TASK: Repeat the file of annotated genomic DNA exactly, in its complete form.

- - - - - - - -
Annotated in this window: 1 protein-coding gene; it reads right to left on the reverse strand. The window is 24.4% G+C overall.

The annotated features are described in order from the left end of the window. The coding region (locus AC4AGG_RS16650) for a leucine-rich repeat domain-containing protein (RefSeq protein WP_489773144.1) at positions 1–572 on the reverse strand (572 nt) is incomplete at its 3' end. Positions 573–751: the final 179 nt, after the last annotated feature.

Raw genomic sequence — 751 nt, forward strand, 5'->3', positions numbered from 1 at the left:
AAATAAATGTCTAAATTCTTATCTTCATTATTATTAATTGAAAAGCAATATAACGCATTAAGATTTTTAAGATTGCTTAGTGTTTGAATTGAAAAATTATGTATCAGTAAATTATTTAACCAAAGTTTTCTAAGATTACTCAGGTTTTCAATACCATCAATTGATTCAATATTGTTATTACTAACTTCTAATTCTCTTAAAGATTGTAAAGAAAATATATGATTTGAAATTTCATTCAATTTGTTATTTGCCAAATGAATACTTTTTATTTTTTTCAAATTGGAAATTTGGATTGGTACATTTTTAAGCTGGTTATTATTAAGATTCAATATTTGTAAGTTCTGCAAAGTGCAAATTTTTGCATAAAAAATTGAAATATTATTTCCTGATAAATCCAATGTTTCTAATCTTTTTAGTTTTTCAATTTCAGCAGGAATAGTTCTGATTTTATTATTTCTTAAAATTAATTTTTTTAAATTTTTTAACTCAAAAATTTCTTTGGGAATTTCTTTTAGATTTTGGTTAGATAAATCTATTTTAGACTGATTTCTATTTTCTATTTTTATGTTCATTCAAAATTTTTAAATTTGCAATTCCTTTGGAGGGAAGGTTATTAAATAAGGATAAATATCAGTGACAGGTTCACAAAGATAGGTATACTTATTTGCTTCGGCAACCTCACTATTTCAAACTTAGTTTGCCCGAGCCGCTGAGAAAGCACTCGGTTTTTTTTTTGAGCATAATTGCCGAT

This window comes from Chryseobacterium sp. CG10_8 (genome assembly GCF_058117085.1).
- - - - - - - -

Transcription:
Annotated in this window: 1 protein-coding gene; it reads right to left on the reverse strand. The window is 24.4% G+C overall.

The annotated features are described in order from the left end of the window. The coding region (locus AC4AGG_RS16650) for a leucine-rich repeat domain-containing protein (RefSeq protein WP_489773144.1) at positions 1–572 on the reverse strand (572 nt) is incomplete at its 3' end. Positions 573–751: the final 179 nt, after the last annotated feature.

Raw genomic sequence — 751 nt, forward strand, 5'->3', positions numbered from 1 at the left:
AAATAAATGTCTAAATTCTTATCTTCATTATTATTAATTGAAAAGCAATATAACGCATTAAGATTTTTAAGATTGCTTAGTGTTTGAATTGAAAAATTATGTATCAGTAAATTATTTAACCAAAGTTTTCTAAGATTACTCAGGTTTTCAATACCATCAATTGATTCAATATTGTTATTACTAACTTCTAATTCTCTTAAAGATTGTAAAGAAAATATATGATTTGAAATTTCATTCAATTTGTTATTTGCCAAATGAATACTTTTTATTTTTTTCAAATTGGAAATTTGGATTGGTACATTTTTAAGCTGGTTATTATTAAGATTCAATATTTGTAAGTTCTGCAAAGTGCAAATTTTTGCATAAAAAATTGAAATATTATTTCCTGATAAATCCAATGTTTCTAATCTTTTTAGTTTTTCAATTTCAGCAGGAATAGTTCTGATTTTATTATTTCTTAAAATTAATTTTTTTAAATTTTTTAACTCAAAAATTTCTTTGGGAATTTCTTTTAGATTTTGGTTAGATAAATCTATTTTAGACTGATTTCTATTTTCTATTTTTATGTTCATTCAAAATTTTTAAATTTGCAATTCCTTTGGAGGGAAGGTTATTAAATAAGGATAAATATCAGTGACAGGTTCACAAAGATAGGTATACTTATTTGCTTCGGCAACCTCACTATTTCAAACTTAGTTTGCCCGAGCCGCTGAGAAAGCACTCGGTTTTTTTTTTGAGCATAATTGCCGAT

This window comes from Chryseobacterium sp. CG10_8 (genome assembly GCF_058117085.1).